John Wheeler: The winter of 1886-87 was one of the most severe in our region
Temperatures at weather stations all across the Dakotas and Minnesota, even as far south as Rochester, recorded temperatures well into the -40s.
FARGO — Many of the coldest temperatures on record across Northern Plains history occurred during the winter of 1886-87. As is the case in almost every severe cold snap, there was heavy snow cover that winter, which allowed for extremely cold temperatures by reflecting sunlight and insulating the air from heat from the ground. Severe blizzards struck the region in mid-November and again in late November.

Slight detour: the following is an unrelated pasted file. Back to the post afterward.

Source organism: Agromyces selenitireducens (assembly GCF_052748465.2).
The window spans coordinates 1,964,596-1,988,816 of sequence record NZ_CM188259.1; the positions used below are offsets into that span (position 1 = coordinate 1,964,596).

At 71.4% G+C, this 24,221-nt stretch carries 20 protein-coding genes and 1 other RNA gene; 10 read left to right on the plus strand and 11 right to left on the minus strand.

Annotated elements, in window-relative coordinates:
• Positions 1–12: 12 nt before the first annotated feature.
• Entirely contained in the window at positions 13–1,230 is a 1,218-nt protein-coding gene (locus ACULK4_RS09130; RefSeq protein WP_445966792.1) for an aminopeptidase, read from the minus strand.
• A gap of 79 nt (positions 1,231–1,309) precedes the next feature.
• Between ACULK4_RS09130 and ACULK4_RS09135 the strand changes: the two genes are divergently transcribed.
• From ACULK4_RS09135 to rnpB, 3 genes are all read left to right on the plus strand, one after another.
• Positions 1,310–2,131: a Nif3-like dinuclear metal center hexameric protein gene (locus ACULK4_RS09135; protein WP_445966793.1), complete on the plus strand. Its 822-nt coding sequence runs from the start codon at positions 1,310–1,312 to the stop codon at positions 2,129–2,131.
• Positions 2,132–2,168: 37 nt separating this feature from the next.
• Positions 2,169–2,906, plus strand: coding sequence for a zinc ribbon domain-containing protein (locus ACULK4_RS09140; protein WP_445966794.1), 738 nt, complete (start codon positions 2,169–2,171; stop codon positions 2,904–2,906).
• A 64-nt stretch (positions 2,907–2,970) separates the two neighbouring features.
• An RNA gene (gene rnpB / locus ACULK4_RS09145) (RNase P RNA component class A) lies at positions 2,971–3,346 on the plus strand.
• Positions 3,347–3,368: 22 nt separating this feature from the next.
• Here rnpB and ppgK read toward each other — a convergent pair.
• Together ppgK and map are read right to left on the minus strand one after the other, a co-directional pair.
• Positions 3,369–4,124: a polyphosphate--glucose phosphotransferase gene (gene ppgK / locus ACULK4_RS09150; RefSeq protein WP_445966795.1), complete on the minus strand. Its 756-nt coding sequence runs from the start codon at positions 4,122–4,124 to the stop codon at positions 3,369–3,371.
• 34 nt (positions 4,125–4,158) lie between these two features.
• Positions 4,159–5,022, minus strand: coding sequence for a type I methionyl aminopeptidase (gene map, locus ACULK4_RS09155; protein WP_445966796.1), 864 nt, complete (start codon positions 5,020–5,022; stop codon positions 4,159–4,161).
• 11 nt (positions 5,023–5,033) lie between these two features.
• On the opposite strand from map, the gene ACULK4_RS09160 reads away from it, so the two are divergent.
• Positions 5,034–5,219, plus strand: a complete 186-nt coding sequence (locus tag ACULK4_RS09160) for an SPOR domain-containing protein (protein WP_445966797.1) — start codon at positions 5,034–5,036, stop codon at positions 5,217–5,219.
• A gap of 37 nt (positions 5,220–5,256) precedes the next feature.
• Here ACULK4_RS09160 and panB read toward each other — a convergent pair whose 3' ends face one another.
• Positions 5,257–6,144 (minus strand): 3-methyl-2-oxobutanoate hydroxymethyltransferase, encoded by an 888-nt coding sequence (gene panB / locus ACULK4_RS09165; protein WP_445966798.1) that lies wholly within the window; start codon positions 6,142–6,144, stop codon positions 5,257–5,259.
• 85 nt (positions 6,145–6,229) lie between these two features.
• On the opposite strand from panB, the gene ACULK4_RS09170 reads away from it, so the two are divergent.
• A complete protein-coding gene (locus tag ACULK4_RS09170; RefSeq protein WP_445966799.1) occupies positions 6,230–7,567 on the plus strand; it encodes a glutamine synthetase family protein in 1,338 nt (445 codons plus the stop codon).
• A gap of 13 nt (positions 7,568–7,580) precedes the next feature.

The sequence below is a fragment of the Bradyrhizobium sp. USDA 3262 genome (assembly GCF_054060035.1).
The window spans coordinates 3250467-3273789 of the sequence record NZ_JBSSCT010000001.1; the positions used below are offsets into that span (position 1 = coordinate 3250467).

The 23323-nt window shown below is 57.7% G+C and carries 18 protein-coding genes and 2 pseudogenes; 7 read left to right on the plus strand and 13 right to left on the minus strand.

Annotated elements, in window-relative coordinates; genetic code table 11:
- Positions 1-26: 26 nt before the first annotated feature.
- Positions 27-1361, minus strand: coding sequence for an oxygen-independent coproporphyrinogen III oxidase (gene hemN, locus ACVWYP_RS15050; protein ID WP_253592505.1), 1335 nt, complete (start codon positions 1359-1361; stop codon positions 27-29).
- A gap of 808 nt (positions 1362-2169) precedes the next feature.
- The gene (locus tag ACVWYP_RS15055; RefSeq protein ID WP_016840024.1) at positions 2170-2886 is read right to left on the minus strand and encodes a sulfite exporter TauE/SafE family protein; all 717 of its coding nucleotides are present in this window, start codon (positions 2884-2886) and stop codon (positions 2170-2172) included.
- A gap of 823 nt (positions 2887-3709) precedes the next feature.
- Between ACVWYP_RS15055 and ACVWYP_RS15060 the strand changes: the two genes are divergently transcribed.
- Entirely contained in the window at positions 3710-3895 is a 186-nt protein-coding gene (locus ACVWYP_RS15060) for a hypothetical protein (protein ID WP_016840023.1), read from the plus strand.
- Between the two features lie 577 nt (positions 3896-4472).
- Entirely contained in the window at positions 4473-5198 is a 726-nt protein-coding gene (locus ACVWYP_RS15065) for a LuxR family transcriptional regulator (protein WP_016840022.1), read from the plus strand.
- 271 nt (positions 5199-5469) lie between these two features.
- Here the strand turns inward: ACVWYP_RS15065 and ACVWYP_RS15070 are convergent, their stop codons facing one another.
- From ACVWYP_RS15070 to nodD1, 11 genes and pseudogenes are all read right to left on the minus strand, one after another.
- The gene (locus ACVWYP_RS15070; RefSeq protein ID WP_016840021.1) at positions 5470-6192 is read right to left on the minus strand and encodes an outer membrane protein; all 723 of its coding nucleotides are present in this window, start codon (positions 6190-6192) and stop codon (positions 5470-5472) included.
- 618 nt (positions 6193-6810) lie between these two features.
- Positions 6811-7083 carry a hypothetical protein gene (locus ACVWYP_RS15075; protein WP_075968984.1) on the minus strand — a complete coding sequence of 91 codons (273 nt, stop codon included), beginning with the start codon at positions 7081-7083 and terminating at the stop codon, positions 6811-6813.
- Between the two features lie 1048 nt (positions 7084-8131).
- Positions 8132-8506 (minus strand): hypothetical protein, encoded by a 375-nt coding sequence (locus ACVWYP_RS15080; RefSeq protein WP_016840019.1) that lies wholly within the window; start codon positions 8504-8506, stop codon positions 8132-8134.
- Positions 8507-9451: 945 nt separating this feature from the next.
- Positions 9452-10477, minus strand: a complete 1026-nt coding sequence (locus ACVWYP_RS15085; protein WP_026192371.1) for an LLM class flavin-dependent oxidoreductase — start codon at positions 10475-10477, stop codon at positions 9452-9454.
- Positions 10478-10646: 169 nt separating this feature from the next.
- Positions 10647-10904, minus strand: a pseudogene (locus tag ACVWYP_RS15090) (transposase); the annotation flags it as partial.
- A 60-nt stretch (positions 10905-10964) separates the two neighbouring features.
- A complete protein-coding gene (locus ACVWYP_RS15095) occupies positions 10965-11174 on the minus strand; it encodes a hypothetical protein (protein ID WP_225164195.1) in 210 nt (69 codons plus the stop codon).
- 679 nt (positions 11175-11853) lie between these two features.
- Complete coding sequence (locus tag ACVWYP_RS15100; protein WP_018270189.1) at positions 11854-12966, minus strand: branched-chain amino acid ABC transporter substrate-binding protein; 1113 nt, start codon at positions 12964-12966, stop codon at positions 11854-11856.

The first cold snap came in early December, with many long-standing weather stations across the Dakotas and Minnesota recording lows in the -30s. Temperatures plunged into the -30s again around Christmas, but the coldest weather came in January. Temperatures at weather stations all across the Dakotas and Minnesota, even as far south as Rochester, recorded temperatures well into the -40s during January of 1887. Most large-scale free-range cattle operations, which had become popular investments, failed, as hundreds of thousands of cattle died.